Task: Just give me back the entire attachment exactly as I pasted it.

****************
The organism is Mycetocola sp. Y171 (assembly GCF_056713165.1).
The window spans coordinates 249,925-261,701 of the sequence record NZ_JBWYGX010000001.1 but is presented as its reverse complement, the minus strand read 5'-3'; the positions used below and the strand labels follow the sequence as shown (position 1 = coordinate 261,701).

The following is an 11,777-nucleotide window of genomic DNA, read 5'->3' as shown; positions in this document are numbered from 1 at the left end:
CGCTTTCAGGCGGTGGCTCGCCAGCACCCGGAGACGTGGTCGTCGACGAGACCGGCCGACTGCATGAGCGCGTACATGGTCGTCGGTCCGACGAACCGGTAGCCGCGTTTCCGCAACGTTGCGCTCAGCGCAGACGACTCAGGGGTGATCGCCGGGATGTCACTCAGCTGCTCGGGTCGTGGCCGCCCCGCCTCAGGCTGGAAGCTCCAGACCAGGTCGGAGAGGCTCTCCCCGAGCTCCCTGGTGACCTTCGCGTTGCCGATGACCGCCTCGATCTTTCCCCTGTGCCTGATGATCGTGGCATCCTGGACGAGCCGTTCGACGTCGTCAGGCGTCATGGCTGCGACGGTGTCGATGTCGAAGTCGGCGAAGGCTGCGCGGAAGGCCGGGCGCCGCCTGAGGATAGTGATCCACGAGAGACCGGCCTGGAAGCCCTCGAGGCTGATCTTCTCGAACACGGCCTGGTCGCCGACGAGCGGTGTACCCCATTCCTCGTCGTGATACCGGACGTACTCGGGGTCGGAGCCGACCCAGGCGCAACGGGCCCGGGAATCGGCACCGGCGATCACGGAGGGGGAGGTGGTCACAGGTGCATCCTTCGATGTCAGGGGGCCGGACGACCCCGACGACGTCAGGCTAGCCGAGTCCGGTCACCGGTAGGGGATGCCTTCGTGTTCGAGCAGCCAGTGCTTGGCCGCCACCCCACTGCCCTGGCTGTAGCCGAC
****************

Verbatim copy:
The organism is Mycetocola sp. Y171 (assembly GCF_056713165.1).
The window spans coordinates 249,925-261,701 of the sequence record NZ_JBWYGX010000001.1 but is presented as its reverse complement, the minus strand read 5'-3'; the positions used below and the strand labels follow the sequence as shown (position 1 = coordinate 261,701).

The following is an 11,777-nucleotide window of genomic DNA, read 5'->3' as shown; positions in this document are numbered from 1 at the left end:
CGCTTTCAGGCGGTGGCTCGCCAGCACCCGGAGACGTGGTCGTCGACGAGACCGGCCGACTGCATGAGCGCGTACATGGTCGTCGGTCCGACGAACCGGTAGCCGCGTTTCCGCAACGTTGCGCTCAGCGCAGACGACTCAGGGGTGATCGCCGGGATGTCACTCAGCTGCTCGGGTCGTGGCCGCCCCGCCTCAGGCTGGAAGCTCCAGACCAGGTCGGAGAGGCTCTCCCCGAGCTCCCTGGTGACCTTCGCGTTGCCGATGACCGCCTCGATCTTTCCCCTGTGCCTGATGATCGTGGCATCCTGGACGAGCCGTTCGACGTCGTCAGGCGTCATGGCTGCGACGGTGTCGATGTCGAAGTCGGCGAAGGCTGCGCGGAAGGCCGGGCGCCGCCTGAGGATAGTGATCCACGAGAGACCGGCCTGGAAGCCCTCGAGGCTGATCTTCTCGAACACGGCCTGGTCGCCGACGAGCGGTGTACCCCATTCCTCGTCGTGATACCGGACGTACTCGGGGTCGGAGCCGACCCAGGCGCAACGGGCCCGGGAATCGGCACCGGCGATCACGGAGGGGGAGGTGGTCACAGGTGCATCCTTCGATGTCAGGGGGCCGGACGACCCCGACGACGTCAGGCTAGCCGAGTCCGGTCACCGGTAGGGGATGCCTTCGTGTTCGAGCAGCCAGTGCTTGGCCGCCACCCCACTGCCCTGGCTGTAGCCGAC